domingo, 23 de junio de 2013

Jack Vance: great master of fantasy fiction, 1917-2013


Some 30 years ago I bought, at random, the Durdane Trilogy by Jack Vance (The Anome, The Brave Free Men and The Asutra). I had never heard of Vance but this work opened the doors for me of a long string of marvelous worlds and unforgettable characters. Above all, it allowed me to enjoy a  prose so poetic the likes of which I had never seen before, at least in this field of fantasy fiction. The Durdane trilogy moved me, the saga of a small group of ordinary people that finds the way to save their planet from an alien invasion. It carries the same message of “The Lord of the Rings” but in a much more compact manner, in less arcane prose, with characters who are more like us. I still re-read this trilogy once a year because it reaffirms my faith in the power of perseverance. I count his main character, Gastel Etzwane, as one of my favorite heroes.

After this find I started acquiring other works by Vance: “The Cadwal Chronicles”, “The Dying Earth”, “Big Planet”, “To Live Forever”, “Alastor”…. Vance wrote about 60 novels of this type, most of which are out of print, although there is a set of his complete works available for $2,500 (!).Many of his novels can be found through the secondary markets, .

What is superb about Vance? His prose. It is tasty, inimitable. Read his introduction to “Throy”, the third book of “The Cadwal Trilogy”:  “Halfway along the Perseid Arm, near the edge of the Gaean Reach, a capricious swirl of galactic gravitation has caught up ten thousand stars and sent them streaming off at a veer, with a curl and a flourish at the tip. This strand of stars is Mircea’s Wisp”.

Pretty elegant, isn’t  it?

Everything about his work is elegant. His wish was to be an anthropologist in distant worlds. His novels deal with conflicts and solutions in far-away stars where magic and technology co-exist in harmony, always with nostalgic references about mother earth. In “Big Planet” he describes a village where lords and servants exchange roles, each on having moments of power and moments of humble work. In another planet his main character travels to a city where the hotel has five entrances. The traveler can choose one, depending on his/her social status but the hotel is the same one, all doors converging to the same registration. In “The Dying Earth” Vance gives us Cugel, a memorable and creative rogue who seems taken out of the Spanish picaresque literature, such as Lazarillo de Tormes,  or a Till Eulenspiegel type of character.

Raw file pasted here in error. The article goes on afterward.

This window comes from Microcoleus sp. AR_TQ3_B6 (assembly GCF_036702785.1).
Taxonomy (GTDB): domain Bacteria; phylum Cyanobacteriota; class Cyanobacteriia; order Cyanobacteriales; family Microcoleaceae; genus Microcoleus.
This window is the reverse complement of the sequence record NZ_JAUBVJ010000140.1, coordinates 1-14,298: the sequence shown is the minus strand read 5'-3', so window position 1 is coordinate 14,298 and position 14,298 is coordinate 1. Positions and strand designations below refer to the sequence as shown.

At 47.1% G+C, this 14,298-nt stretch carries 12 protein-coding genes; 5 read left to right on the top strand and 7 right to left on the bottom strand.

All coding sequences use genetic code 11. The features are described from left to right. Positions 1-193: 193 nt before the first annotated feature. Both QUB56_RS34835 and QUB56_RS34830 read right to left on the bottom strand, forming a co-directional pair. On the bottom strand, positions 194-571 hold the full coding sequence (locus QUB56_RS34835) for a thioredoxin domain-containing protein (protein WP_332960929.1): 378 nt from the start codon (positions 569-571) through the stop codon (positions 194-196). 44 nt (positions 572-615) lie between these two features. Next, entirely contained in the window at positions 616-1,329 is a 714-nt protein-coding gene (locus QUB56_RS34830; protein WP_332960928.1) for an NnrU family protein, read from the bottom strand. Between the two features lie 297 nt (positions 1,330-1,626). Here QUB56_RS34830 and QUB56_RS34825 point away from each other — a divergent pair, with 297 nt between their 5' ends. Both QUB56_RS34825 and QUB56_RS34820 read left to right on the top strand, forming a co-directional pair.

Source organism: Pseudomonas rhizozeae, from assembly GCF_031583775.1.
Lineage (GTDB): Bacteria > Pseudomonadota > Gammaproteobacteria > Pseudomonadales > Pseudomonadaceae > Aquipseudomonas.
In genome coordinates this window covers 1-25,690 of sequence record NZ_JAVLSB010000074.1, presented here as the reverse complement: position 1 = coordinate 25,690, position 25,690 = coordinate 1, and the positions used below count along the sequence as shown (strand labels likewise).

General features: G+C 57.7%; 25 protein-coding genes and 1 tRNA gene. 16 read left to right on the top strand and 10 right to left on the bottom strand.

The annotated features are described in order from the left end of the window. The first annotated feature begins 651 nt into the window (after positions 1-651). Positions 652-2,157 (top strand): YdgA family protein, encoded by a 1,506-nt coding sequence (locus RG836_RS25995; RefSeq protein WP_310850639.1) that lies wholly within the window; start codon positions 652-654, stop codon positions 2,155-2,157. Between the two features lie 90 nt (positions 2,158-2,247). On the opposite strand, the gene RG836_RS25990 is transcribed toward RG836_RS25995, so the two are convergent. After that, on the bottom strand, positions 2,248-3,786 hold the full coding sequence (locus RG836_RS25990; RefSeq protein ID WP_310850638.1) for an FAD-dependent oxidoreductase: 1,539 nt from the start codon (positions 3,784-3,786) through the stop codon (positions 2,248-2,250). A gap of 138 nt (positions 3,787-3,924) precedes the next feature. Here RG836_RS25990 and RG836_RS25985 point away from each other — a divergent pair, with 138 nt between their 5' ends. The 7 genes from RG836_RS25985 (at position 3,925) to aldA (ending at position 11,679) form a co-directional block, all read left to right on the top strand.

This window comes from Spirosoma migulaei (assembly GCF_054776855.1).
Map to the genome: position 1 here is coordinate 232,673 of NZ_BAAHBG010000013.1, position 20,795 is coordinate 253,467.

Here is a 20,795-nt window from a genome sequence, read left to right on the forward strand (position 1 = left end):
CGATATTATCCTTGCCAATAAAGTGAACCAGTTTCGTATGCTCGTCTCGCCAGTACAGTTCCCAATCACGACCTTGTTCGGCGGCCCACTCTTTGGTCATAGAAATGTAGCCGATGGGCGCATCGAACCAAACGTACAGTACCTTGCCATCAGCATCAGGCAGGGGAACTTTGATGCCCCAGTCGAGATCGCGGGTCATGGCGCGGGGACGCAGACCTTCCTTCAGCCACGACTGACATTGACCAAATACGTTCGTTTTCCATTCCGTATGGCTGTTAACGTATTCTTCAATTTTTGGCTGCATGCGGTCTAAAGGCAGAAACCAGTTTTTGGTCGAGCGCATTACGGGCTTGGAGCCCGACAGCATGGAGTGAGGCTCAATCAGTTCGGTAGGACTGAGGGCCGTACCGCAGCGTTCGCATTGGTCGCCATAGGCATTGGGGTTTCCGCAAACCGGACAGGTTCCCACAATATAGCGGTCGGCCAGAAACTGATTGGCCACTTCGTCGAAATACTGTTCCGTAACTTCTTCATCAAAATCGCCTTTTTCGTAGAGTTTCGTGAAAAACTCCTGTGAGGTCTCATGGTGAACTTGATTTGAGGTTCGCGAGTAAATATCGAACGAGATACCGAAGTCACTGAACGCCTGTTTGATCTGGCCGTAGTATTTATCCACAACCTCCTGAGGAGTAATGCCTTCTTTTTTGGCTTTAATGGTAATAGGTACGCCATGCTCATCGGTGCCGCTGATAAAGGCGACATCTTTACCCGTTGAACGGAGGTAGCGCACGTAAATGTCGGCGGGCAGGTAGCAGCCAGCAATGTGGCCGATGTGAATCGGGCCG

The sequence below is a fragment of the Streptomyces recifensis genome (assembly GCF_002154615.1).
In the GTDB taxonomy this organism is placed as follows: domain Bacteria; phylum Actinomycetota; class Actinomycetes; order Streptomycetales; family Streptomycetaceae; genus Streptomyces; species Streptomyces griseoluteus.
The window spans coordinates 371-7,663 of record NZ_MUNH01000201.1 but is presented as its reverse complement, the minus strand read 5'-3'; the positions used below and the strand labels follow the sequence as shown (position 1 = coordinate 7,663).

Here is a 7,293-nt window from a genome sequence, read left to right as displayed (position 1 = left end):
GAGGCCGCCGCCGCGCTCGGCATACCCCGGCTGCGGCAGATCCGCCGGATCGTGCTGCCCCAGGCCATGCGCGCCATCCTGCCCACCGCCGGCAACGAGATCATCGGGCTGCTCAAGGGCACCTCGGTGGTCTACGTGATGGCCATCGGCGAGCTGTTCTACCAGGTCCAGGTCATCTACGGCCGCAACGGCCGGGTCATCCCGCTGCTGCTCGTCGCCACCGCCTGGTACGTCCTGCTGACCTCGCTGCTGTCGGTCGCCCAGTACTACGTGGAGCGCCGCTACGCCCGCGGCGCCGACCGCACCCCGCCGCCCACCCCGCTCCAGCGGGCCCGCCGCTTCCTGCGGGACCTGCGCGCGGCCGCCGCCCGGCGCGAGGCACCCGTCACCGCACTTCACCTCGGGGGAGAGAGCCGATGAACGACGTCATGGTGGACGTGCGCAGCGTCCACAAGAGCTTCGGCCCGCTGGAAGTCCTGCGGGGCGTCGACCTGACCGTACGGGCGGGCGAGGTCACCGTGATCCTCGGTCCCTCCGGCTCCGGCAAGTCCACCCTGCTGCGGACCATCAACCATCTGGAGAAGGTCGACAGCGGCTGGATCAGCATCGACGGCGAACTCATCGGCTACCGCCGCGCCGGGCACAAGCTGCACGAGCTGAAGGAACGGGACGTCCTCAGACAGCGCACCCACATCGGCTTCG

The constant theme of his work is the triumph of perseverance. His influence on the great science fiction writers has been great. George Martin, the author of “Game of Thrones” had him as one of his idols.

Jack Vance has just died, at 96. His devout readers, such as I, had the hope that he would live forever. However, if we are to believe Ray Bradbury, who said that we die when we stop doing what we have doing, Vance had died already a few years ago. He was essentially blind and did not write. For all practical purposes he was not Jack Vance but his sweet memory, as he sat against the dying sun, to feel the marine breeze, in the terrace of his California, Tiburon home, surrounded by the memory of his characters.

Jack and Norma Vance, 1997
But what a memory, what a presence he leaves behind! His work is ambrosia for the intellect. The elegance of his   prose has been described as that of Fabergé eggs, his sense of humor, his acute observations about human nature, will delight us and those who come after us.

See you in Durdane, Jack!  

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